Knowbe4 - CyberheistNews Vol 3, #14


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CyberheistNews Vol 3, 14

Editor's Corner


Scam Of The Week: Bogus Wedding Invitations

Yup, you gotta admit it, the bad guys -are- inventive! Getting a wedding invitation from someone you know and not clicking on it is hard to do! Bogus wedding invites are the latest spam and phishing trend, but also 'deja vu'. Our friends down the street (literally) at ThreatTrack Security warned everyone about this a few days ago.

Their researchers in the AV Labs captured a malicious spam appearing to be a wedding invitation purportedly from White Wedding Agency, a business entity in Prague. So warn your users, if they get email with a message body: "You are Cordially Invited to Celebrate the Our Wedding" (note the grammar error) delete that email, and don't save the date. More detail here:

Security Awareness Training Controversy

A post on the Slashdot site summarizes the controversy: "Security guru Bruce Schneier contends that money spent on user awareness training could be better spent and that the real failings lie in security design: 'The whole concept of security awareness training demonstrates how the computer industry has failed. We should be designing systems that won't let users choose lousy passwords and don't care what links a user clicks on,' Schneier writes in a blog post on Dark Reading. He says organizations should invest in security training for developers.

A storm of posts ensued, with all either arguing for or against. My take on this: "This is an artificially created problem, because it's not an either/or issue. It's 'do both' until the systems are highly secure. The problem is that the attacker is human, and so is the target. Until we can afford artificial intelligence systems like IBM's Watson to correctly identify spear-phishing attacks, we'd better give end-users security awareness training as a critical security layer in our defense-in-depth model." Here is a link to my Press Release with much more ammo about this:

Quotes of the Week

"Education is the most powerful weapon which you can use to change the world." - Nelson Mandela

"The only person who is educated is the one who has learned how to learn and change." - Carl Rogers

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Thanks for reading CyberheistNews! Warm Regards, Stu Sjouwerman | Email me:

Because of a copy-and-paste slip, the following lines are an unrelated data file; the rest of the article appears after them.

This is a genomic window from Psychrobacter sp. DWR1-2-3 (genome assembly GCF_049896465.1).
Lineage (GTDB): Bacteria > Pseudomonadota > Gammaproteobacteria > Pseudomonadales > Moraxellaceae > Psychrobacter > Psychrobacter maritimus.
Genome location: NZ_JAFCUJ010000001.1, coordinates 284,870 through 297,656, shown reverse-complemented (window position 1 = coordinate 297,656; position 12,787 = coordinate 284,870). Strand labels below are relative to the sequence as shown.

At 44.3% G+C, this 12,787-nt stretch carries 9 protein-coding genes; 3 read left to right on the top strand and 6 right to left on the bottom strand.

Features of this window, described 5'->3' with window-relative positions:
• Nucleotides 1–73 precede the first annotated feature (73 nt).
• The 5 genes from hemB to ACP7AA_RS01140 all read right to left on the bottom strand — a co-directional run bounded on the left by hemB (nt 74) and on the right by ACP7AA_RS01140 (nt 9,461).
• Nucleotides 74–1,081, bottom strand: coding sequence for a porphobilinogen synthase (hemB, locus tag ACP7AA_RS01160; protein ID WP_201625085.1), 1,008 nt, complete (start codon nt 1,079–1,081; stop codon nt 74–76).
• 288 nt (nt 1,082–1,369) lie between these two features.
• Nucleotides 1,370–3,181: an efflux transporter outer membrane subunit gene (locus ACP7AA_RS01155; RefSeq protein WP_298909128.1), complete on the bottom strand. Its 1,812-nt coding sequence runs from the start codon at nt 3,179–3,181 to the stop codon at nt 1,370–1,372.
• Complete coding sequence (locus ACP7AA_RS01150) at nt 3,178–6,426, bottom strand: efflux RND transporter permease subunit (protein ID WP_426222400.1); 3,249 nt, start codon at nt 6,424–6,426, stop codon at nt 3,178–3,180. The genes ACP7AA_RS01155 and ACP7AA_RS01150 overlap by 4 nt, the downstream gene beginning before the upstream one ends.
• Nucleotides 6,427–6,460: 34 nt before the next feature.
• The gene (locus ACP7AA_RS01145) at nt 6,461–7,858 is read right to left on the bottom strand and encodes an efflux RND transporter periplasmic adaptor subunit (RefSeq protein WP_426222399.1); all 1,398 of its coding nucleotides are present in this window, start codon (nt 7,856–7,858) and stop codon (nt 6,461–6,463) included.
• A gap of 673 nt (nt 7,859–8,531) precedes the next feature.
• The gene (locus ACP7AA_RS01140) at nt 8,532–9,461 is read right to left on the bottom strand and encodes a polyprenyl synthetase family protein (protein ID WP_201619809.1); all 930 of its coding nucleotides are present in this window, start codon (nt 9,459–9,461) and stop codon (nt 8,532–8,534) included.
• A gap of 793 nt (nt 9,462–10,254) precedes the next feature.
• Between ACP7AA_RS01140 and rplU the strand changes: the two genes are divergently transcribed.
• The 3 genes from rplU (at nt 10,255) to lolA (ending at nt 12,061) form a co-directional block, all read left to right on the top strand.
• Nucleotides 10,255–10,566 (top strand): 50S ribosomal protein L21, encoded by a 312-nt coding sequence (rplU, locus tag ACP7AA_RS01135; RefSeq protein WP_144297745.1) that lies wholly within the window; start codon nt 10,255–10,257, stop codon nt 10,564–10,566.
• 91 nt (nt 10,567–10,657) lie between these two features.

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Stop Phishing Security Breaches

Your end-users are the weak link in your network security. Today, your employees are frequently exposed to advanced phishing attacks, and over 90% of data breaches start with a phishing attack.

IT Security specialists call it your 'phishing attack surface'. The more email addresses that are exposed, the bigger your attack footprint is, and the higher the risk. It's often a surprise how many of your addresses are actually out there, and who's.

Find out now which of your email addresses are exposed. The Email Exposure Check (EEC) is a one-time free service. KnowBe4 customers with a Gold package get an EEC sent to them regularly so they can address the issues that are found. An example would be the email address and password of one of your users on a crime site. Fill out the form and we will email you back with the list of exposed addresses. The number is usually higher than you think.

Sign Up For Your Free Email Exposure Check Now:


Your Social Network Profiles Are Like Catnip
To Cyber Crooks

Dan Tynan interviewed me at the site. He wrote a great article on March 28 and started off with:

"Could you say no to pictures of adorable kittens? Apparently, you’re not alone. Nearly half of all people who receive an email containing an image of a cute cat will automatically open it, according to security training firm PhishMe. But behind those fallacious felines lies danger – or at least, the potential for it.

The Wall Street Journal’s Geoffrey A. Fowler has a fascinating story today about how companies are using faux phishing attacks – including links to bogus cat videos -- to teach employees how to handle real ones. Per Fowler:

Many big network breaches begin not with brainy hacker code but with workers who are tricked by so-called social engineering, which manipulates people into revealing sensitive information. So companies are trying to get workers to act badly before the bad guys do.